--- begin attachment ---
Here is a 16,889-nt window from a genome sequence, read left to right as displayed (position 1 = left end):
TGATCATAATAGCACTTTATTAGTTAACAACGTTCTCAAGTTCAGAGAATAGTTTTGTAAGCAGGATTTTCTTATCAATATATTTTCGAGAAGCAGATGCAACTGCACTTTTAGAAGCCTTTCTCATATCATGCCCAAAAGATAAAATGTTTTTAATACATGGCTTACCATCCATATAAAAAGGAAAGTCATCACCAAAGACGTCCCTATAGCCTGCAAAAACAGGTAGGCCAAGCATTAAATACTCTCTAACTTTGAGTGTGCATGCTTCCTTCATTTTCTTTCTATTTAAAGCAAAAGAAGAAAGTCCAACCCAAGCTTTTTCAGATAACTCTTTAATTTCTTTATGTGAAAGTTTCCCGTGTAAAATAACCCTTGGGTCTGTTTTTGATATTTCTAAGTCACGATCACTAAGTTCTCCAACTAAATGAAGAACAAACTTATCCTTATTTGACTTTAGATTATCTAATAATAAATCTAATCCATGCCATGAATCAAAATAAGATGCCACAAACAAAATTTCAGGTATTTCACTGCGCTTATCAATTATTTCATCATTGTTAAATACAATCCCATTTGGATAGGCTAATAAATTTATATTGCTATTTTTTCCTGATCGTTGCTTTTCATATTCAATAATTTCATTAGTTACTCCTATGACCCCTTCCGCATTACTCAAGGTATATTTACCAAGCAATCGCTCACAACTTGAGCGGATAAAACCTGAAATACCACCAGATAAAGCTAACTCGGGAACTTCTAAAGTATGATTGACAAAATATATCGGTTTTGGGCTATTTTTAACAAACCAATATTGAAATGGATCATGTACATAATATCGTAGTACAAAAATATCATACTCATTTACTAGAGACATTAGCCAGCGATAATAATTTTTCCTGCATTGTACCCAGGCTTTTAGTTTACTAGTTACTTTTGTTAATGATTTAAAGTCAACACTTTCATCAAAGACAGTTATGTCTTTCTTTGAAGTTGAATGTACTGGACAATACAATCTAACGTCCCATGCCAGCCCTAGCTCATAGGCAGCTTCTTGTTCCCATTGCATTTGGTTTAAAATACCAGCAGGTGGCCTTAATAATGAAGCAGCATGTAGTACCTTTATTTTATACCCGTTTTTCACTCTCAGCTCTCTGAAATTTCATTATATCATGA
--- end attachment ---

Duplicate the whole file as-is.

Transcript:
Here is a 16,889-nt window from a genome sequence, read left to right as displayed (position 1 = left end):
TGATCATAATAGCACTTTATTAGTTAACAACGTTCTCAAGTTCAGAGAATAGTTTTGTAAGCAGGATTTTCTTATCAATATATTTTCGAGAAGCAGATGCAACTGCACTTTTAGAAGCCTTTCTCATATCATGCCCAAAAGATAAAATGTTTTTAATACATGGCTTACCATCCATATAAAAAGGAAAGTCATCACCAAAGACGTCCCTATAGCCTGCAAAAACAGGTAGGCCAAGCATTAAATACTCTCTAACTTTGAGTGTGCATGCTTCCTTCATTTTCTTTCTATTTAAAGCAAAAGAAGAAAGTCCAACCCAAGCTTTTTCAGATAACTCTTTAATTTCTTTATGTGAAAGTTTCCCGTGTAAAATAACCCTTGGGTCTGTTTTTGATATTTCTAAGTCACGATCACTAAGTTCTCCAACTAAATGAAGAACAAACTTATCCTTATTTGACTTTAGATTATCTAATAATAAATCTAATCCATGCCATGAATCAAAATAAGATGCCACAAACAAAATTTCAGGTATTTCACTGCGCTTATCAATTATTTCATCATTGTTAAATACAATCCCATTTGGATAGGCTAATAAATTTATATTGCTATTTTTTCCTGATCGTTGCTTTTCATATTCAATAATTTCATTAGTTACTCCTATGACCCCTTCCGCATTACTCAAGGTATATTTACCAAGCAATCGCTCACAACTTGAGCGGATAAAACCTGAAATACCACCAGATAAAGCTAACTCGGGAACTTCTAAAGTATGATTGACAAAATATATCGGTTTTGGGCTATTTTTAACAAACCAATATTGAAATGGATCATGTACATAATATCGTAGTACAAAAATATCATACTCATTTACTAGAGACATTAGCCAGCGATAATAATTTTTCCTGCATTGTACCCAGGCTTTTAGTTTACTAGTTACTTTTGTTAATGATTTAAAGTCAACACTTTCATCAAAGACAGTTATGTCTTTCTTTGAAGTTGAATGTACTGGACAATACAATCTAACGTCCCATGCCAGCCCTAGCTCATAGGCAGCTTCTTGTTCCCATTGCATTTGGTTTAAAATACCAGCAGGTGGCCTTAATAATGAAGCAGCATGTAGTACCTTTATTTTATACCCGTTTTTCACTCTCAGCTCTCTGAAATTTCATTATATCATGA